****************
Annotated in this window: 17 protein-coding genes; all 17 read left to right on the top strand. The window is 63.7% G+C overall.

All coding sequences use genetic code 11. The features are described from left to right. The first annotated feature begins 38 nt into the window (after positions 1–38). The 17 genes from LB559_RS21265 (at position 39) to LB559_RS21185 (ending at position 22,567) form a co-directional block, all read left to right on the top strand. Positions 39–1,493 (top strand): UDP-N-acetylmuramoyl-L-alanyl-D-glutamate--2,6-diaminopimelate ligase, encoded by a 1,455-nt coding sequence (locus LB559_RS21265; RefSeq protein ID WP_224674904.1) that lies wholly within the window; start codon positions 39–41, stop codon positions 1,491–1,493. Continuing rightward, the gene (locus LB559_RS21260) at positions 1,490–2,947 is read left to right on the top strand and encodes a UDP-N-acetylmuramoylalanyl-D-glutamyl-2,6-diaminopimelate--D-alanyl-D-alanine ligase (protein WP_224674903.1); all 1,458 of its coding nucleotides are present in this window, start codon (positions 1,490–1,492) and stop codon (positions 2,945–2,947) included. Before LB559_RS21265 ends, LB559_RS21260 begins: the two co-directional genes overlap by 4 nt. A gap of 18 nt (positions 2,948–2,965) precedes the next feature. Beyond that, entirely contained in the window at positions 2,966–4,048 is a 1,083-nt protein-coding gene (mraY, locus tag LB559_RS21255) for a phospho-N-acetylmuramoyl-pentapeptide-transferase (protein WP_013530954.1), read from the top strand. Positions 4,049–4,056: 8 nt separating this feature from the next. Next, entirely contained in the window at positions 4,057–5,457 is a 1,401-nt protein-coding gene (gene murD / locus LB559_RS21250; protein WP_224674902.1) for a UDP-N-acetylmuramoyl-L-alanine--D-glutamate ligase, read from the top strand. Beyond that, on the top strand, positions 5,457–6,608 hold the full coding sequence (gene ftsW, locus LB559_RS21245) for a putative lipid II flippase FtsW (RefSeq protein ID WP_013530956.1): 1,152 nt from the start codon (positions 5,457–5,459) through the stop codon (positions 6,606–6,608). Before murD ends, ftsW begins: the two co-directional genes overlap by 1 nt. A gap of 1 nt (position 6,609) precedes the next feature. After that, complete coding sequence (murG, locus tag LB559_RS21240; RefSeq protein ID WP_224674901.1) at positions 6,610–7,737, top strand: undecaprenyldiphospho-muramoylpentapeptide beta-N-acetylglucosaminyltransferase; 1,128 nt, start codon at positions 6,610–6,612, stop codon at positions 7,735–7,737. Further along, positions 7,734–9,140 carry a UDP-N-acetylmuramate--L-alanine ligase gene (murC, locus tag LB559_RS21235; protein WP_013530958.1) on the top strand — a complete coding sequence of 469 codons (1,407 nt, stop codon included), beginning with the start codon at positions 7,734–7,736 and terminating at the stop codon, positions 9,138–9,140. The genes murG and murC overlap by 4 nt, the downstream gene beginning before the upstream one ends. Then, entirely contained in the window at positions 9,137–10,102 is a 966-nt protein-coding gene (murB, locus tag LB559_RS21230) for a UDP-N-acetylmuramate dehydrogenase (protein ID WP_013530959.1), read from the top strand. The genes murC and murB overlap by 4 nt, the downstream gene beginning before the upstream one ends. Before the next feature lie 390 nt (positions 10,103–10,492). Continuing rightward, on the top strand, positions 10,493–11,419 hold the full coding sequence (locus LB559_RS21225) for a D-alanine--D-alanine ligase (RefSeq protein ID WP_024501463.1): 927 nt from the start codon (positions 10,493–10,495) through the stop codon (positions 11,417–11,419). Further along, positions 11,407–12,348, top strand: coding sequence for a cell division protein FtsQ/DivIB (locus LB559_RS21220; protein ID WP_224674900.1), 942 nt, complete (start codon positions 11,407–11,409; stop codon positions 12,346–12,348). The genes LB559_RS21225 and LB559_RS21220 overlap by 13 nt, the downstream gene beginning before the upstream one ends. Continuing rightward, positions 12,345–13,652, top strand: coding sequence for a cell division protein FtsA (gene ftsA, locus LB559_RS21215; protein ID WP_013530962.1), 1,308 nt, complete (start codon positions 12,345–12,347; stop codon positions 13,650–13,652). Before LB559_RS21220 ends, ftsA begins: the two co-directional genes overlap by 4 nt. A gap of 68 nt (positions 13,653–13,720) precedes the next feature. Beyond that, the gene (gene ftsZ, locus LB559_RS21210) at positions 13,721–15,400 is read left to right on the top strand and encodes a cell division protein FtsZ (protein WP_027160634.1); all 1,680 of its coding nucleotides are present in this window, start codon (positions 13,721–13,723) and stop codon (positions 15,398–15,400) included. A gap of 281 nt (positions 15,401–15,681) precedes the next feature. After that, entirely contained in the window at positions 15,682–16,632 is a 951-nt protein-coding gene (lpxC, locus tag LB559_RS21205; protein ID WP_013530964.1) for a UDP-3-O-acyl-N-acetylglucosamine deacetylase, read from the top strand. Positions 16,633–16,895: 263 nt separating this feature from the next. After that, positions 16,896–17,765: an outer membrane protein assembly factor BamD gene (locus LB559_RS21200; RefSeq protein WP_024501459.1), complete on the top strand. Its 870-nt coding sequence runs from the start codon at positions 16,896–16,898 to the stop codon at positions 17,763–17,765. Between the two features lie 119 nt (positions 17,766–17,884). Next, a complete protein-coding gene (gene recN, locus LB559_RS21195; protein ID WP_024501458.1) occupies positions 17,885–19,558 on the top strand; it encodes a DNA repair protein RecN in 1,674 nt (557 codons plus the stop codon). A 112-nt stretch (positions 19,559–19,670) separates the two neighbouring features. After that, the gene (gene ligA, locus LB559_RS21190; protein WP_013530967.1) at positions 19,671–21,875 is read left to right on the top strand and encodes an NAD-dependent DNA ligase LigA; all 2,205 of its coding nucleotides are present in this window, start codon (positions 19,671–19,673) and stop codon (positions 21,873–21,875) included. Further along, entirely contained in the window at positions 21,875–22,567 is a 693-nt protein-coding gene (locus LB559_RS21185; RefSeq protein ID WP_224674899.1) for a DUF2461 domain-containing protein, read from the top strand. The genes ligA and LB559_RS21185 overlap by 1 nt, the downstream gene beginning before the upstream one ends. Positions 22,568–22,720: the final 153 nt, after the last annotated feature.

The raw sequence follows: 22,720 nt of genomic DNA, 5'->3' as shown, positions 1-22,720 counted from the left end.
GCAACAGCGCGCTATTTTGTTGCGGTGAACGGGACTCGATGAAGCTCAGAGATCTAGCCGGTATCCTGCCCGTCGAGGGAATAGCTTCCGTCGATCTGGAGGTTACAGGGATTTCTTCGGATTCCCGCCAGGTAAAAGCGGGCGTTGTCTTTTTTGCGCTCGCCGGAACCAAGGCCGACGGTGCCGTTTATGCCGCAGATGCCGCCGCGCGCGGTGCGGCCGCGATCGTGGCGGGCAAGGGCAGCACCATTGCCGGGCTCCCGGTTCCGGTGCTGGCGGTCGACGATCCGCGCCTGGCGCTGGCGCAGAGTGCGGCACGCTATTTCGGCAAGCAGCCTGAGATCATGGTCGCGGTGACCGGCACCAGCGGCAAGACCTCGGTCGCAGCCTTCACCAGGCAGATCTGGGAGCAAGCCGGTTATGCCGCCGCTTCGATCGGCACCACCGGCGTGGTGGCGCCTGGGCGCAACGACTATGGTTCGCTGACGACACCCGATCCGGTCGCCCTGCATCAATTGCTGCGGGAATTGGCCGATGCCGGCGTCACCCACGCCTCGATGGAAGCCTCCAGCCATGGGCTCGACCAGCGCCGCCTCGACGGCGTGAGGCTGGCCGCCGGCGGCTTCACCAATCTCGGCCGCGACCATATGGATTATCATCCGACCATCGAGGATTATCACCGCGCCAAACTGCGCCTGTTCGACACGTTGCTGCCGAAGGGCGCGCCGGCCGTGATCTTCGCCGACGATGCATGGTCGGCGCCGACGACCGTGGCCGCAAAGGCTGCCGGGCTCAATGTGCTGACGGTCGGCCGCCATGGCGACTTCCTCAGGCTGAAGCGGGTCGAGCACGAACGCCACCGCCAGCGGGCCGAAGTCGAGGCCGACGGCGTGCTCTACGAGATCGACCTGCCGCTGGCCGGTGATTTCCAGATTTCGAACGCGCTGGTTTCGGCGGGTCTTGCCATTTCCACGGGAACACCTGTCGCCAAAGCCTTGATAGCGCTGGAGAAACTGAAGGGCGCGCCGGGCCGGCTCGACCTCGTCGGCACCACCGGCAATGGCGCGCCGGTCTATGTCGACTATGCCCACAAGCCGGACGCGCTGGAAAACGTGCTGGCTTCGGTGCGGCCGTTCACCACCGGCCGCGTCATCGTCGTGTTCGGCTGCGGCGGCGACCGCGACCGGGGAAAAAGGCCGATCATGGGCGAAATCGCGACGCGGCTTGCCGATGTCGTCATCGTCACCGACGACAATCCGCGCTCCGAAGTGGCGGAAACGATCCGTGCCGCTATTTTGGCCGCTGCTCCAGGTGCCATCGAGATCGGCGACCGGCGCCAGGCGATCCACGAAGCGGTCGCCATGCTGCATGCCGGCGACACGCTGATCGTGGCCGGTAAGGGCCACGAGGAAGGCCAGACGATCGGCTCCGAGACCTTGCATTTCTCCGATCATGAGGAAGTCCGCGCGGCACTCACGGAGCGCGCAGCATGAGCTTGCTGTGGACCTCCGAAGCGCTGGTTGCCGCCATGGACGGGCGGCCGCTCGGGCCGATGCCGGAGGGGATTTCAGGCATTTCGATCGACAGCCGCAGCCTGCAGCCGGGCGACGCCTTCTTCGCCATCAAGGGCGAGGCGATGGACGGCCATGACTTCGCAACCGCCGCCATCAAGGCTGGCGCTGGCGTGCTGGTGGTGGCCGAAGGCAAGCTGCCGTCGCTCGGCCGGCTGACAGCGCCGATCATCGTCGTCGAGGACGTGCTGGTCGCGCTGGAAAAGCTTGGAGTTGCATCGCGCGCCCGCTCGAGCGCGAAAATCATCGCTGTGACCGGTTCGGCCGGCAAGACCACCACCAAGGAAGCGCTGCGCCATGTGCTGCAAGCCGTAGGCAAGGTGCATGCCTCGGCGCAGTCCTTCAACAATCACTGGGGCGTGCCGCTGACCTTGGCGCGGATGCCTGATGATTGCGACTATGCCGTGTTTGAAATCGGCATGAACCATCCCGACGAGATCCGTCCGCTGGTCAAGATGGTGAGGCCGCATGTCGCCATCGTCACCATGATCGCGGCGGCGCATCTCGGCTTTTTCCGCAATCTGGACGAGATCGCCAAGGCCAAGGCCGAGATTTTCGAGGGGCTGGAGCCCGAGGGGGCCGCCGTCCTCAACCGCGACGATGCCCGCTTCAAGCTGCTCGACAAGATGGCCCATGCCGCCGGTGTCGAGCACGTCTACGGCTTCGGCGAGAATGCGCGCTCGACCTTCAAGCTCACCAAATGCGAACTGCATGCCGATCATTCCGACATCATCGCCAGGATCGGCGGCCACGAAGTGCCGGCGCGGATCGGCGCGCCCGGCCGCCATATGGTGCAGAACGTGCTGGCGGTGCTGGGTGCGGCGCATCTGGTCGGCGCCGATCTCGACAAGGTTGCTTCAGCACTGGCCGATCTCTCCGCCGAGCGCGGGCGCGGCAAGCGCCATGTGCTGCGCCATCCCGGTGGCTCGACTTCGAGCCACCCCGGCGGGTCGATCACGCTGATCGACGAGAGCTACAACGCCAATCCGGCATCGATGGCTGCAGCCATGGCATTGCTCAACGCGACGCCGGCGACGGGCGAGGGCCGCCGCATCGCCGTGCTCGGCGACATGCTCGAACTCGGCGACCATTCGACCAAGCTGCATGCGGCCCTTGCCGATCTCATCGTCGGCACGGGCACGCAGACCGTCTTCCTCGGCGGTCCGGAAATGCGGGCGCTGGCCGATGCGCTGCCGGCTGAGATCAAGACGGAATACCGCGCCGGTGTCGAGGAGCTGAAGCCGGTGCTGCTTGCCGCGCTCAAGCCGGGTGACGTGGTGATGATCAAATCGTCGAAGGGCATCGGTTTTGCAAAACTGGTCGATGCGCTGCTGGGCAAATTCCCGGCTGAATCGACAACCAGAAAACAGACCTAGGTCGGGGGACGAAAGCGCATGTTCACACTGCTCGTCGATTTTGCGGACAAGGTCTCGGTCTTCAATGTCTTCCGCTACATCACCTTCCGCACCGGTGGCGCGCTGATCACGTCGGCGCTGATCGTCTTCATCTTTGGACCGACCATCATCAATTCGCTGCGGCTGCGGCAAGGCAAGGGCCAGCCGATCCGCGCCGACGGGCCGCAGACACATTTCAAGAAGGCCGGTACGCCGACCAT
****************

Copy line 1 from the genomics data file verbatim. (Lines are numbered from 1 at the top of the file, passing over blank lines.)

Annotated in this window: 17 protein-coding genes; all 17 read left to right on the top strand. The window is 63.7% G+C overall.